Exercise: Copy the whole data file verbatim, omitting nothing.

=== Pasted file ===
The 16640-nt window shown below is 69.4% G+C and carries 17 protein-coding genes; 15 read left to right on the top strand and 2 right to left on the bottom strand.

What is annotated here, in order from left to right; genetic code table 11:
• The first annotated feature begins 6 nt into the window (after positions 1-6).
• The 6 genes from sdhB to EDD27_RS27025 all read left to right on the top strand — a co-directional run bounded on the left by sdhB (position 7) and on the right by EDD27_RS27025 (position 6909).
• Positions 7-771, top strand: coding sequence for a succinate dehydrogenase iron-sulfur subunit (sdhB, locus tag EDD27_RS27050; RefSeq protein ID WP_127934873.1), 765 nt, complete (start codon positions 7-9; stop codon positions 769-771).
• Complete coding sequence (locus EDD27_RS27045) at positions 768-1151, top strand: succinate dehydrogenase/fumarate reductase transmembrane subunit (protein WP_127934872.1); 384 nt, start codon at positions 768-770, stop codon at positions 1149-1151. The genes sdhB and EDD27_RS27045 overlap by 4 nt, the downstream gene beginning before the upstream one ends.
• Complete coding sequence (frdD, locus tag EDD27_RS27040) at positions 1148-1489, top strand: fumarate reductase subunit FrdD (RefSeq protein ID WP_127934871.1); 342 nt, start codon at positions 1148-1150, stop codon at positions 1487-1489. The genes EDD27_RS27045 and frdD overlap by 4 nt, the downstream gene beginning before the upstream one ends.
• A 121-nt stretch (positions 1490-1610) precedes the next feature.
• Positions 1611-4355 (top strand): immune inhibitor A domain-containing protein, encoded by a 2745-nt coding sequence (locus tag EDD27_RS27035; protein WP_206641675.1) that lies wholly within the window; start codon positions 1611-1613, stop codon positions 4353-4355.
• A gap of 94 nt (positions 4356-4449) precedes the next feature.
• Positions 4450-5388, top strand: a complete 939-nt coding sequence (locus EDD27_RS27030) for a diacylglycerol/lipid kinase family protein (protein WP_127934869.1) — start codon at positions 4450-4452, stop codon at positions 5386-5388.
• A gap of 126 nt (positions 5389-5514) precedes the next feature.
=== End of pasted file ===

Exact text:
The 16640-nt window shown below is 69.4% G+C and carries 17 protein-coding genes; 15 read left to right on the top strand and 2 right to left on the bottom strand.

What is annotated here, in order from left to right; genetic code table 11:
• The first annotated feature begins 6 nt into the window (after positions 1-6).
• The 6 genes from sdhB to EDD27_RS27025 all read left to right on the top strand — a co-directional run bounded on the left by sdhB (position 7) and on the right by EDD27_RS27025 (position 6909).
• Positions 7-771, top strand: coding sequence for a succinate dehydrogenase iron-sulfur subunit (sdhB, locus tag EDD27_RS27050; RefSeq protein ID WP_127934873.1), 765 nt, complete (start codon positions 7-9; stop codon positions 769-771).
• Complete coding sequence (locus EDD27_RS27045) at positions 768-1151, top strand: succinate dehydrogenase/fumarate reductase transmembrane subunit (protein WP_127934872.1); 384 nt, start codon at positions 768-770, stop codon at positions 1149-1151. The genes sdhB and EDD27_RS27045 overlap by 4 nt, the downstream gene beginning before the upstream one ends.
• Complete coding sequence (frdD, locus tag EDD27_RS27040) at positions 1148-1489, top strand: fumarate reductase subunit FrdD (RefSeq protein ID WP_127934871.1); 342 nt, start codon at positions 1148-1150, stop codon at positions 1487-1489. The genes EDD27_RS27045 and frdD overlap by 4 nt, the downstream gene beginning before the upstream one ends.
• A 121-nt stretch (positions 1490-1610) precedes the next feature.
• Positions 1611-4355 (top strand): immune inhibitor A domain-containing protein, encoded by a 2745-nt coding sequence (locus tag EDD27_RS27035; protein WP_206641675.1) that lies wholly within the window; start codon positions 1611-1613, stop codon positions 4353-4355.
• A gap of 94 nt (positions 4356-4449) precedes the next feature.
• Positions 4450-5388, top strand: a complete 939-nt coding sequence (locus EDD27_RS27030) for a diacylglycerol/lipid kinase family protein (protein WP_127934869.1) — start codon at positions 4450-4452, stop codon at positions 5386-5388.
• A gap of 126 nt (positions 5389-5514) precedes the next feature.